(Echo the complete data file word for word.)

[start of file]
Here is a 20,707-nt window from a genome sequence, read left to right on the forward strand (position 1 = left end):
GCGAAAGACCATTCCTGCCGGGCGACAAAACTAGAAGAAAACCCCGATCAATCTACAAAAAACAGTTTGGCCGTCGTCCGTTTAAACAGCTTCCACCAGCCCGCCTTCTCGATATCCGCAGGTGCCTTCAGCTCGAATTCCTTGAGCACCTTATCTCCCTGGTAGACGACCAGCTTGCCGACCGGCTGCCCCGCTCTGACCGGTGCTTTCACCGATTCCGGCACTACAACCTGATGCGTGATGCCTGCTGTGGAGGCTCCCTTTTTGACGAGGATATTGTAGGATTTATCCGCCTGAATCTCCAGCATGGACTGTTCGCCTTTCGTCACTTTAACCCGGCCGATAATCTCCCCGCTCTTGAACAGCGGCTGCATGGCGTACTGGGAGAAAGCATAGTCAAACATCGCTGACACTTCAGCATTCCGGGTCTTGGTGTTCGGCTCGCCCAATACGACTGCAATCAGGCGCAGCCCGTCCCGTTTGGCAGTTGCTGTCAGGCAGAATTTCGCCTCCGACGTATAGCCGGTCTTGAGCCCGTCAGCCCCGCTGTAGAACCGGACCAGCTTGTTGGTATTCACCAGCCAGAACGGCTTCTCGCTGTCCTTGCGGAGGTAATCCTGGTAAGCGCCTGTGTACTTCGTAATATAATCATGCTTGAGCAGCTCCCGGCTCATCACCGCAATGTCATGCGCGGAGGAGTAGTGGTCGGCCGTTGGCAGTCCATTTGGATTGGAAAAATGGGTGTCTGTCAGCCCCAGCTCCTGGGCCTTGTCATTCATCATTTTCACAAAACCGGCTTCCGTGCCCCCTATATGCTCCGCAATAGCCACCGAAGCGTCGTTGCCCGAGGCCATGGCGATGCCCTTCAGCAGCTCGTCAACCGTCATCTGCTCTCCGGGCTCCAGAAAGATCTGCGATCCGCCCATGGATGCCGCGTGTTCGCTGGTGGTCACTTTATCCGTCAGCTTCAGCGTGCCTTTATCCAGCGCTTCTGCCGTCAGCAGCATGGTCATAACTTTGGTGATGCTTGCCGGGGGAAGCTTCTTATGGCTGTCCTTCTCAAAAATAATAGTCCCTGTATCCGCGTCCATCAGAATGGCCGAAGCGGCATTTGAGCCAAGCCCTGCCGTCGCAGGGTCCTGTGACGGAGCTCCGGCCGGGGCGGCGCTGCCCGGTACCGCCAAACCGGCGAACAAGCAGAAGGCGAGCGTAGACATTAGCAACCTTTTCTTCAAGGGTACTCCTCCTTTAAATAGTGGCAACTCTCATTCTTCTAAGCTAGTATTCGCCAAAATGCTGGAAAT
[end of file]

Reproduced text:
Here is a 20,707-nt window from a genome sequence, read left to right on the forward strand (position 1 = left end):
GCGAAAGACCATTCCTGCCGGGCGACAAAACTAGAAGAAAACCCCGATCAATCTACAAAAAACAGTTTGGCCGTCGTCCGTTTAAACAGCTTCCACCAGCCCGCCTTCTCGATATCCGCAGGTGCCTTCAGCTCGAATTCCTTGAGCACCTTATCTCCCTGGTAGACGACCAGCTTGCCGACCGGCTGCCCCGCTCTGACCGGTGCTTTCACCGATTCCGGCACTACAACCTGATGCGTGATGCCTGCTGTGGAGGCTCCCTTTTTGACGAGGATATTGTAGGATTTATCCGCCTGAATCTCCAGCATGGACTGTTCGCCTTTCGTCACTTTAACCCGGCCGATAATCTCCCCGCTCTTGAACAGCGGCTGCATGGCGTACTGGGAGAAAGCATAGTCAAACATCGCTGACACTTCAGCATTCCGGGTCTTGGTGTTCGGCTCGCCCAATACGACTGCAATCAGGCGCAGCCCGTCCCGTTTGGCAGTTGCTGTCAGGCAGAATTTCGCCTCCGACGTATAGCCGGTCTTGAGCCCGTCAGCCCCGCTGTAGAACCGGACCAGCTTGTTGGTATTCACCAGCCAGAACGGCTTCTCGCTGTCCTTGCGGAGGTAATCCTGGTAAGCGCCTGTGTACTTCGTAATATAATCATGCTTGAGCAGCTCCCGGCTCATCACCGCAATGTCATGCGCGGAGGAGTAGTGGTCGGCCGTTGGCAGTCCATTTGGATTGGAAAAATGGGTGTCTGTCAGCCCCAGCTCCTGGGCCTTGTCATTCATCATTTTCACAAAACCGGCTTCCGTGCCCCCTATATGCTCCGCAATAGCCACCGAAGCGTCGTTGCCCGAGGCCATGGCGATGCCCTTCAGCAGCTCGTCAACCGTCATCTGCTCTCCGGGCTCCAGAAAGATCTGCGATCCGCCCATGGATGCCGCGTGTTCGCTGGTGGTCACTTTATCCGTCAGCTTCAGCGTGCCTTTATCCAGCGCTTCTGCCGTCAGCAGCATGGTCATAACTTTGGTGATGCTTGCCGGGGGAAGCTTCTTATGGCTGTCCTTCTCAAAAATAATAGTCCCTGTATCCGCGTCCATCAGAATGGCCGAAGCGGCATTTGAGCCAAGCCCTGCCGTCGCAGGGTCCTGTGACGGAGCTCCGGCCGGGGCGGCGCTGCCCGGTACCGCCAAACCGGCGAACAAGCAGAAGGCGAGCGTAGACATTAGCAACCTTTTCTTCAAGGGTACTCCTCCTTTAAATAGTGGCAACTCTCATTCTTCTAAGCTAGTATTCGCCAAAATGCTGGAAAT